In one sense, all web pages are static. Web pages are, again, constructed in HTML, and HTML just sits there. The server that sent the HTML might have assembled it on the fly out of data and disparate parts, but once the HTML hits your browser, the page is an inert thing unless Javascript manipulates it in some way -- moving things around, removing things, fetching things and inserting them into the page, and so on.

Because of this, for the most part you as the reader of a web page don't have to care what the web server is or what it's doing. The web browser doesn't, as long as it gets its well-formed HTML document. So if nobody but the web server cares about how a page is built, and the page never changes (for example, a company's various web pages describing what they are and what they do; they're not going to be changing address all that often), the page may as well be a static HTML document. In fact. That way the server just has to shoot out a file without having to figure out what that file has to have in it and assemble it out of various document and data elements. Reducing server load on the back end is a good thing, and it's easier than trying to design caching and other efficiency schemes.

Dynamism can be counterproductive, too. If your web site has a whiz-bang technology design that inserts new page content on the fly every time you click a link, well hey that's cool, but Google will never scrape that replacement content because its crawler doesn't execute Javascript. And it's going to be a lot of work to make the content accessibility-compliant (which, in the US, is mostly optional for nongovernmental sites; in other countries it's mandatory for commercial sites as well). Interactive effects, when not well done, also risk antagonizing the primary purpose of your website -- to provide visitors the information they need to research you/contact you/hire you/buy your stuff/etc.

Of course, if your company designs websites or games, or you're a news site of some kind running live updates, the interactivity provides utility and context and can be beneficial (either because of what it provides or because of what it says about you). If your company makes copper tubing, it risks being a nuisance.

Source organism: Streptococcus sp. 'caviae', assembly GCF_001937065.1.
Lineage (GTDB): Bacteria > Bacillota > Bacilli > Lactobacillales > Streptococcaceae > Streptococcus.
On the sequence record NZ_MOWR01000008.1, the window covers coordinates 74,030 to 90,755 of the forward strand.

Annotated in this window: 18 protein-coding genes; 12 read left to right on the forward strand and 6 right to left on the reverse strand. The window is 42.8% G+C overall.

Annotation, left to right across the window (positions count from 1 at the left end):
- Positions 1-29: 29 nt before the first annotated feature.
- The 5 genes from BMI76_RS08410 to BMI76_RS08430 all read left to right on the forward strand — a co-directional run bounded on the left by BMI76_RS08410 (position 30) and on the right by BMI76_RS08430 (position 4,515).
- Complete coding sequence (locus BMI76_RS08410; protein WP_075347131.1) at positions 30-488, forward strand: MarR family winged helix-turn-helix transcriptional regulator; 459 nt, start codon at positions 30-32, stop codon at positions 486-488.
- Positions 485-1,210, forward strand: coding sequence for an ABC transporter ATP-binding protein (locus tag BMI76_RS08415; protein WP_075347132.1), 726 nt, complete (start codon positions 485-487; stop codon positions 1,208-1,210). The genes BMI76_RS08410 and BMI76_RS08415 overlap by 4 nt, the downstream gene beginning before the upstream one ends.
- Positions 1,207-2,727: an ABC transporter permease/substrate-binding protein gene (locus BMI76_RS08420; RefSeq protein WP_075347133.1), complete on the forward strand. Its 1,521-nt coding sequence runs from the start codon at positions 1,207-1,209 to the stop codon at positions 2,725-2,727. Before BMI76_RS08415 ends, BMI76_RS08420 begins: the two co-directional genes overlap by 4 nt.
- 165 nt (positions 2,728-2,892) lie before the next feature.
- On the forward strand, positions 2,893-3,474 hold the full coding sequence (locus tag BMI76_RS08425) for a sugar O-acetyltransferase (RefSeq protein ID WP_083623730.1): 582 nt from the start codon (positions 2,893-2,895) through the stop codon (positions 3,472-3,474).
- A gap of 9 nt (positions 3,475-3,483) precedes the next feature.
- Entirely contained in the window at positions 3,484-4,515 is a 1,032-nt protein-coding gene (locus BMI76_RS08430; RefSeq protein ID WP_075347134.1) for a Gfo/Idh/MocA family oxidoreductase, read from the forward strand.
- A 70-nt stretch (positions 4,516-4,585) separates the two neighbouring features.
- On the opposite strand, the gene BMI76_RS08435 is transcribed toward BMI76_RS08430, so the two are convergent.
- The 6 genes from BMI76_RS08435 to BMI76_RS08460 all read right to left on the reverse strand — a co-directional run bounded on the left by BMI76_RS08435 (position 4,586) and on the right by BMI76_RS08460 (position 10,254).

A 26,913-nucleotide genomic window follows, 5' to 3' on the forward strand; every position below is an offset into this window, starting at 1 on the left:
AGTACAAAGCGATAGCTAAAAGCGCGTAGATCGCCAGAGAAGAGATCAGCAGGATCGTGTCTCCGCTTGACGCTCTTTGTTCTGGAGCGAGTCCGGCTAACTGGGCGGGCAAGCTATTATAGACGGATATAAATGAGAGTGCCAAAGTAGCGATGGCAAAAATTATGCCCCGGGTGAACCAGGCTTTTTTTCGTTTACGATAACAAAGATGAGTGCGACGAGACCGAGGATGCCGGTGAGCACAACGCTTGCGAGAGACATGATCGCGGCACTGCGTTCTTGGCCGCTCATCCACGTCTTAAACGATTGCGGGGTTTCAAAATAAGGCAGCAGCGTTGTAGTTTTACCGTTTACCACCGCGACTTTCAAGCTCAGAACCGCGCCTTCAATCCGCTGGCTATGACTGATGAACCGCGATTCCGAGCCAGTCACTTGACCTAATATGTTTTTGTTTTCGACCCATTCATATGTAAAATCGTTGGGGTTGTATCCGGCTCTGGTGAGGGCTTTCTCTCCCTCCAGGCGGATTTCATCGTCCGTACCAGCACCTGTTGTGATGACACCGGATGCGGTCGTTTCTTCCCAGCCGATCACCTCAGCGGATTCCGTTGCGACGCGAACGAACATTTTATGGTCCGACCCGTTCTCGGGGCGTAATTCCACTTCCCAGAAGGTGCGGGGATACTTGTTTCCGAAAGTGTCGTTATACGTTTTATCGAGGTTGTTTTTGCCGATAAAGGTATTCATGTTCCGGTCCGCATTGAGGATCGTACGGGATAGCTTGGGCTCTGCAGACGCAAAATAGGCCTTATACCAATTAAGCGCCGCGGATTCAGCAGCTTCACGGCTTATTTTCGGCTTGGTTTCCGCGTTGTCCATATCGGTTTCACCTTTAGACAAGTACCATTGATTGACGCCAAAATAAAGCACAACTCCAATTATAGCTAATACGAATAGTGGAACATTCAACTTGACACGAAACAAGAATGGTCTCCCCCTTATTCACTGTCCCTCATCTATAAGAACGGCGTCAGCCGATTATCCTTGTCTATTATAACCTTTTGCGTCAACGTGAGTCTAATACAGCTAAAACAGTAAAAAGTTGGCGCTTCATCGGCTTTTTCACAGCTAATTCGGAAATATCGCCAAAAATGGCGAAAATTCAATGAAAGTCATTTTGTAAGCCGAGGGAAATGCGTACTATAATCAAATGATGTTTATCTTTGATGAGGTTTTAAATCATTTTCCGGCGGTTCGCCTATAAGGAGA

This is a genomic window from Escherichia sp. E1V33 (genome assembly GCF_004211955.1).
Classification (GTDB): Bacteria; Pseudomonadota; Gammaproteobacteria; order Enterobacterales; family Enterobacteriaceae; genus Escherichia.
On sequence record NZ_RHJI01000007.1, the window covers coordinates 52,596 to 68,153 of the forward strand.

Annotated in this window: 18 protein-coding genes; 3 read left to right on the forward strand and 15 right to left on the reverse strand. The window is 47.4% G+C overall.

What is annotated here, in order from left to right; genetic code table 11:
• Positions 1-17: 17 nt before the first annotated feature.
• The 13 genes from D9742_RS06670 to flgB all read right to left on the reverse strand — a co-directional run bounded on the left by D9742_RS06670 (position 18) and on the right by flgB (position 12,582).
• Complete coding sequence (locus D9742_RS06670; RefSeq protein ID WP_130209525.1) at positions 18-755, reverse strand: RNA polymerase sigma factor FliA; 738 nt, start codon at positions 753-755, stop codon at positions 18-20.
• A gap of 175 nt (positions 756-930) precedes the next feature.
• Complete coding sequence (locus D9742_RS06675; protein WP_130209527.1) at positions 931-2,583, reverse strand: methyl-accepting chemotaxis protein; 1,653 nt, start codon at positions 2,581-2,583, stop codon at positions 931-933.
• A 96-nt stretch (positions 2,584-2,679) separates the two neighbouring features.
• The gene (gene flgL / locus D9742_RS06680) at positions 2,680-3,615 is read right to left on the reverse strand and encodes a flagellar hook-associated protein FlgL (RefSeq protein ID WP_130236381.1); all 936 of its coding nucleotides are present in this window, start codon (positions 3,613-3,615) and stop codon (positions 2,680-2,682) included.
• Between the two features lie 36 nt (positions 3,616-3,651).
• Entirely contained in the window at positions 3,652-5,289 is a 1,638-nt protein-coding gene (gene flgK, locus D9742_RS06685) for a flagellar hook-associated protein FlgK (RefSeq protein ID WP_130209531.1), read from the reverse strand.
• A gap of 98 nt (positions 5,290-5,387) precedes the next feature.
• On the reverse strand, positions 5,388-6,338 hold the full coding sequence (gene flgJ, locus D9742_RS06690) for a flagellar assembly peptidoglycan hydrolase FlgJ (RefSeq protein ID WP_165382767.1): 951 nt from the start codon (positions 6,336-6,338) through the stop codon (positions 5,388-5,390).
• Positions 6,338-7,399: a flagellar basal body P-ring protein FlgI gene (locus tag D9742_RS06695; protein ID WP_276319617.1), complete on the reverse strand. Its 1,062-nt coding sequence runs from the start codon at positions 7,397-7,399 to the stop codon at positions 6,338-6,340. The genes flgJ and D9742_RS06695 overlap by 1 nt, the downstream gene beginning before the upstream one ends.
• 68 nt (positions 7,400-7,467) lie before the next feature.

Actually, I was going to write a long winded response to this but I figured I most probably would do best by PM:ing you instead, not to clutter this whole thread about computer stuff again. biggrin.gif

 

As for the enema addiction: I haven't read the article (was there one?) but if it's an addiction that is going on, it's going to be hard to get rid of. People always say that some addictions are harder to get rid of than others, and while it may technically be true, I think an addiction is an addiction and no addiction is easy to live with when it becomes problematic. Although, it is admittedly a rather comical sounding addiction to say the least. Speaking of addiction, I had a smoke today. I haven't had one since the beginning of this winter. It just isn't any good any more. I don't miss it nor do I feel any kind of want, need or lust for another smoke.

 

I have to wonder though, how did they come up with the idea of using enemas to ingest coffee, or perhaps the question should be the other way around: why use coffee for enemas?

post #6383 of 21760
Quote:
Originally Posted by Coq de Combat View Post

Actually, I was going to write a long winded response to this but I figured I most probably would do best by PM:ing you instead, not to clutter this whole thread about computer stuff again. biggrin.gif

 

As for the enema addiction: I haven't read the article (was there one?) but if it's an addiction that is going on, it's going to be hard to get rid of. People always say that some addictions are harder to get rid of than others, and while it may technically be true, I think an addiction is an addiction and no addiction is easy to live with when it becomes problematic. Although, it is admittedly a rather comical sounding addiction to say the least. Speaking of addiction, I had a smoke today. I haven't had one since the beginning of this winter. It just isn't any good any more. I don't miss it nor do I feel any kind of want, need or lust for another smoke.

 

I have to wonder though, how did they come up with the idea of using enemas to ingest coffee, or perhaps the question should be the other way around: why use coffee for enemas?


Is there really such a thing as an enema addiction? Just imagining future visits to a proctologist is rather scary/violating lol..... confused_face(1).gif


Edited by lee730 - 2/19/13 at 2:26pm
post #6384 of 21760
Quote:
Originally Posted by lee730 View Post


Is there really such a thing as an enema addiction? Just imagining future visits to a proctologist is rather scary/violating lol..... confused_face(1).gif

I think they may be into it deeper than we'll ever know. May the lord rest upon them. Not literally, but figuratively, if there now is a lord and that lord feels like resting...

 

It must be kind of awkward at the proctologist though if they are addicted.

 

"No enema for you!"

 

 

 

 

Oh I will quit the nerd stuff, but this one just takes the cake.. (Click to show)

http://uncyclopedia.wikia.com/wiki/Linux

 
hahaha, must be the most creative one to this date. HUGE nerd warning though ...

 


Edited by Coq de Combat - 2/19/13 at 2:39pm